In my last post, I ranted about why working out is annoying to me, and touched a little on why I don’t do it regularly. That post started with me talking about shapewear and how I bought some this year for the first time in my life. The reason for that purchase was that I needed shapewear for the first time in my life this year. See, I’ve gained some weight in the past couple of years. The combination of a job where I work long hours and don’t eat as well as I could, sitting at a desk most of the day, plus having a dog who has been restricted to crate rest for months, plus just generally not taking great care of myself in light of death and tragedy and difficulty has led to a less active lifestyle, more stress, and weight gain. While I have never been an avid exerciser, I have always been active – walking the dog several miles every day, hiking, biking around town. I am not the embodiment of Obese Lazy America, I just struggle to get behind hardcore working out. I am striving to untangle all the psychological complexity of that so I can get behind working out, at least to a healthy degree. Maybe with the turn of the new year. Maybe.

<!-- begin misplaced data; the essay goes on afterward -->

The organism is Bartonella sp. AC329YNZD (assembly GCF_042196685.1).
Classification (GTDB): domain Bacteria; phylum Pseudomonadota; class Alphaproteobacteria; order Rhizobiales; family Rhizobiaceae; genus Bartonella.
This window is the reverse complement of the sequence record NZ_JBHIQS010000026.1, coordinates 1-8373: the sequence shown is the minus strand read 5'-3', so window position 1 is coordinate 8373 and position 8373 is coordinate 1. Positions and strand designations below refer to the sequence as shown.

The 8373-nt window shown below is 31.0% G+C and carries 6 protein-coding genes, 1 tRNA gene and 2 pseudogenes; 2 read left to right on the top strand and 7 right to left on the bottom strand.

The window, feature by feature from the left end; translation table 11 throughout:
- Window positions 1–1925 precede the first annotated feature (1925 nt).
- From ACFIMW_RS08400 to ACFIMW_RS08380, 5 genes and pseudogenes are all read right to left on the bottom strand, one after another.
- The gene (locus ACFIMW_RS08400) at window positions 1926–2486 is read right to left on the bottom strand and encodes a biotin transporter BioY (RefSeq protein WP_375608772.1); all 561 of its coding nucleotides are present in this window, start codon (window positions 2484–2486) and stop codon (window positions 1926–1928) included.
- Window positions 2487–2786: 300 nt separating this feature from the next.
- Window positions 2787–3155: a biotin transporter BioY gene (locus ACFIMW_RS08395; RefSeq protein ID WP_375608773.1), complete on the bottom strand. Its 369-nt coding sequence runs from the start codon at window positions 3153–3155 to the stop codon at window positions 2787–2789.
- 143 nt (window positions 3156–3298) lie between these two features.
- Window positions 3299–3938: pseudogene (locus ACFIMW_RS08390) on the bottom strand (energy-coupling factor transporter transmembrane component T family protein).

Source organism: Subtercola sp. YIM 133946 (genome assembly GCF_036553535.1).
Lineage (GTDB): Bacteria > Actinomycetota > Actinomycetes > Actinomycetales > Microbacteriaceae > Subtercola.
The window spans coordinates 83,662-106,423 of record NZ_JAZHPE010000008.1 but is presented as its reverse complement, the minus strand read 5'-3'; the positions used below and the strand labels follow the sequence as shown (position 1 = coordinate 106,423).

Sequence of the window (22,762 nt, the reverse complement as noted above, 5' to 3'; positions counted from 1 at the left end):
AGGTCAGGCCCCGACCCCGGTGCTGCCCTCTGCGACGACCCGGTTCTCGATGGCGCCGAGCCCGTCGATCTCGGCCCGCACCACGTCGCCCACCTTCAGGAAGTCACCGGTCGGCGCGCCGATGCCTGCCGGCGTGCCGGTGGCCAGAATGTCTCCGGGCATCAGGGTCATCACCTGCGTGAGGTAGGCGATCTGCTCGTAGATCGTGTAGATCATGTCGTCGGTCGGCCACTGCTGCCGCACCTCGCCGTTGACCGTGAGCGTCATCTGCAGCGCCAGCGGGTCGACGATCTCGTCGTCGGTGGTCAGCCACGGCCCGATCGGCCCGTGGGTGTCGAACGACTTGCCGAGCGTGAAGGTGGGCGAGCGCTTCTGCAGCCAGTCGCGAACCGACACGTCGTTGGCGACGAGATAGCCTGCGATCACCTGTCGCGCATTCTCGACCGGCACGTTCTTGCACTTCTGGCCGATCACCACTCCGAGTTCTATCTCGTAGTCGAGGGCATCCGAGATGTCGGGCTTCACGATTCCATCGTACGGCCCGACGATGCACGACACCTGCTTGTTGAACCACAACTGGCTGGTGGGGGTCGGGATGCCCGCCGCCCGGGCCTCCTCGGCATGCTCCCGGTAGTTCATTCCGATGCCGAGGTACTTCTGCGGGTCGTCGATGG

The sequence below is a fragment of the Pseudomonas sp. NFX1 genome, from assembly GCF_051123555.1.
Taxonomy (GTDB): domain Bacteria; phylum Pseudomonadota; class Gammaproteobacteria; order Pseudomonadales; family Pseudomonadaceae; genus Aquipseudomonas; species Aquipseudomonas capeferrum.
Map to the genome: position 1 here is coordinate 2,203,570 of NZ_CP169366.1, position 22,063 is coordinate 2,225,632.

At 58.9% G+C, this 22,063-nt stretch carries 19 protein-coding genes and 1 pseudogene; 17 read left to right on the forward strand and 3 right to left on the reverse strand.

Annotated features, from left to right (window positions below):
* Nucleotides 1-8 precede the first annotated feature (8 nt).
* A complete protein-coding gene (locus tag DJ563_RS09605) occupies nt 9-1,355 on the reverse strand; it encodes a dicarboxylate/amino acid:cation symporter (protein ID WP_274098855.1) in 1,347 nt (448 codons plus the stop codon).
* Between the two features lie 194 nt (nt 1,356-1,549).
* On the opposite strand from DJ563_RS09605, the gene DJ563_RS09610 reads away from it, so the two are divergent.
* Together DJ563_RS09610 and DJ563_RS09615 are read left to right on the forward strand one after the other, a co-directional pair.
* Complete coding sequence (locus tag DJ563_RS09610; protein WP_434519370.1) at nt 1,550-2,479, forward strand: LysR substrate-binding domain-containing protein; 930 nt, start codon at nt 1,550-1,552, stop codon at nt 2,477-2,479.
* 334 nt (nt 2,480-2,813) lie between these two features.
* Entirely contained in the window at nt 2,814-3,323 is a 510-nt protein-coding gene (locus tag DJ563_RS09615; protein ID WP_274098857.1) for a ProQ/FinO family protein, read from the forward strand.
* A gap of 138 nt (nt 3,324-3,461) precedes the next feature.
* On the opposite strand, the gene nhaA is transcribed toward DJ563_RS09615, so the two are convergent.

In the meantime, shapewear is a life saver in the way that it smooths out the lines under clothing. It hides muffintop AND back fat! The concept is truly magical, and there are women all over the world who are at this very moment reaping the benefits of shapewear.